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Why do you need to breathe?

Of course if you didn't breathe, you couldn't survive. Why do you need air to live? You need the gas
oxygen to perform cellular respiration to get energy from your food.
The Process of Cellular Respiration
Cellular respiration is the process of extracting energy in the form of ATP from the glucose in the food
you eat. How does cellular respiration happen inside of the cell? Cellular respiration is a three step
process. Briefly:
In stage one, glucose is broken down in the cytoplasm of the cell in a process called glycolysis.
In stage two, the pyruvate molecules are transported into the mitochondria. The
mitochondria are the organelles known as the energy "powerhouses" of the cells (Figure below).
In the mitochondria, the pyruvate, which have been converted into a 2-carbon molecule, enter
the Krebs cycle. Notice that mitochondria have an inner membrane with many folds, called cristae.
These cristae greatly increase the membrane surface area where many of the cellular respiration
reactions take place.
In stage three, the energy in the energy carriers enters an electron transport chain. During this
step, this energy is used to produce ATP.
Oxygen is needed to help the process of turning glucose into ATP. The initial step releases just two
molecules of ATP for each glucose. The later steps release much more ATP.

The Reactants
What goes into the cell? Oxygen and glucose are both reactants of cellular respiration. Oxygen enters
the body when an organism breathes. Glucose enters the body when an organism eats.
The Products
What does the cell produce? The products of cellular respiration are carbon dioxide and water.
Carbon dioxide is transported from your mitochondria out of your cell, to your red blood cells, and
back to your lungs to be exhaled. ATP is generated in the process. When one molecule of glucose is
broken down, it can be converted to a net total of 36 or 38 molecules of ATP. This only occurs in the
presence of oxygen.
The Chemical Reaction
The overall chemical reaction for cellular respiration is one molecule of glucose (C 6H12O6) and six
molecules of oxygen (O2) yields six molecules of carbon dioxide (CO2) and six molecules
of water (H2O). Using chemical symbols the equation is represented as follows:
C6H12O6 + 6O2 6CO2 + 6H2O
ATP is generated during the process. Though this equation may not seem that complicated, cellular
respiration is a series of chemical reactions divided into three stages: glycolysis, the Krebs cycle, and
the electron transport chain.

Stage one of cellular respiration is glycolysis. Glycolysis is the splitting, or lysis of glucose.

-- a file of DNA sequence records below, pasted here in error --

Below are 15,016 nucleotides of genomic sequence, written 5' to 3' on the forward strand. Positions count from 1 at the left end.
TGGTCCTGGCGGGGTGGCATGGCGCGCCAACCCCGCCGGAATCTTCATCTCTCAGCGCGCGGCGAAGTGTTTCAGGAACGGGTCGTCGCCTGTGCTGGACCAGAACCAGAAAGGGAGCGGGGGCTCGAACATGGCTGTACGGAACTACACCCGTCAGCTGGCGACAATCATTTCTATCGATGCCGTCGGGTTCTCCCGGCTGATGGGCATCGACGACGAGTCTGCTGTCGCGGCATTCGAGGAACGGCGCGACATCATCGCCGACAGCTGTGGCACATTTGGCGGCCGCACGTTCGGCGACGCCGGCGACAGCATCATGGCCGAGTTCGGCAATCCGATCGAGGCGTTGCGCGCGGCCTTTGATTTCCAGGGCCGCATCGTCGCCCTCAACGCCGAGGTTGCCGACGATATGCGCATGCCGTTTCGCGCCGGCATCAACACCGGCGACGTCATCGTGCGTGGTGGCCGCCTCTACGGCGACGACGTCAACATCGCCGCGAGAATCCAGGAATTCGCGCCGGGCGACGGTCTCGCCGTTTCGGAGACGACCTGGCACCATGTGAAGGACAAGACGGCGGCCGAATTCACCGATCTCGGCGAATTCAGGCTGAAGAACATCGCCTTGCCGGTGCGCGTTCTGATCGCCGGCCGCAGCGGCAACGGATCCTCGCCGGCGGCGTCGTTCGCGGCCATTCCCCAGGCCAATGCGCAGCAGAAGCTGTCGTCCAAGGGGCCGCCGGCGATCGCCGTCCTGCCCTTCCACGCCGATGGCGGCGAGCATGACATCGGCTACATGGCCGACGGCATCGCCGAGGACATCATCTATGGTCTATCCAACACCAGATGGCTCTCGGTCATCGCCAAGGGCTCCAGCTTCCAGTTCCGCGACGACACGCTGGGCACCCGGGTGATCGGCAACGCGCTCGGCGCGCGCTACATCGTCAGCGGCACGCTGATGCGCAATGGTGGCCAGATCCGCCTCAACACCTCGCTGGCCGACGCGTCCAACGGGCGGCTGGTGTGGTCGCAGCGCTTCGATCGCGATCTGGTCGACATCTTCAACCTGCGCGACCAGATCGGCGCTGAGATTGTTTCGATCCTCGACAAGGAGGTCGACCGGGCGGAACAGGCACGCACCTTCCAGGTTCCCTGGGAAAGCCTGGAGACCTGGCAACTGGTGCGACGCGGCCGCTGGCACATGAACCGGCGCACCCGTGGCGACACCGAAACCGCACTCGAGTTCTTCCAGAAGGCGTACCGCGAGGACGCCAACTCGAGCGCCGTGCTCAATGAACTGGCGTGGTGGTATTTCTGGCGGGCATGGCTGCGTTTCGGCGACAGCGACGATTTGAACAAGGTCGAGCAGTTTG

Glycolysis converts the 6-carbon glucose into two 3-carbon pyruvate molecules. This process occurs in
the cytoplasm of the cell, and it occurs in the presence or absence of oxygen. During glycolysis a small
amount of NADH is made as are four ATP. Two ATP are used during this process, leaving a net gain of
two ATP from glycolysis. The NADH temporarily holds energy, which will be used in stage three.
The Krebs Cycle
In the presence of oxygen, under aerobic conditions, pyruvate enters the mitochondria to proceed into
the Krebs cycle. The second stage of cellular respiration is the transfer of the energy in pyruvate,
which is the energy initially in glucose, into two energy carriers, NADH and FADH 2. A small amount
of ATP is also made during this process. This process occurs in a continuous cycle, named after its
discover, Hans Krebs. The Krebs cycle uses a 2-carbon molecule (acetyl-CoA) derived from pyruvate
and produces carbon dioxide.
The Electron Transport Chain
Stage three of cellular respiration is the use of NADH and FADH 2 to generate ATP. This occurs in two
parts. First, the NADH and FADH2 enter an electron transport chain, where their energy is used to
pump, by active transport, protons (H+) out of the thylakoid. This establishes a proton gradient across
the thylakoid membrane. These protons then flow down their concentration gradient, moving back
into the thylakoid by facilitated diffusion. During this process, ATP is made by adding inorganic
phosphate to ADP. Most of the ATP produced during cellular respiration is made during this stage.
For each glucose that starts cellular respiration, in the presence of oxygen (aerobic conditions), 36-38
ATP are generated. Without oxygen, under anaerobic conditions, much less (only two!) ATP are

Most of the steps of cellular respiration take place in the mitochondria.

Oxygen and glucose are both reactants in the process of cellular respiration.
The main product of cellular respiration is ATP; waste products include carbon dioxide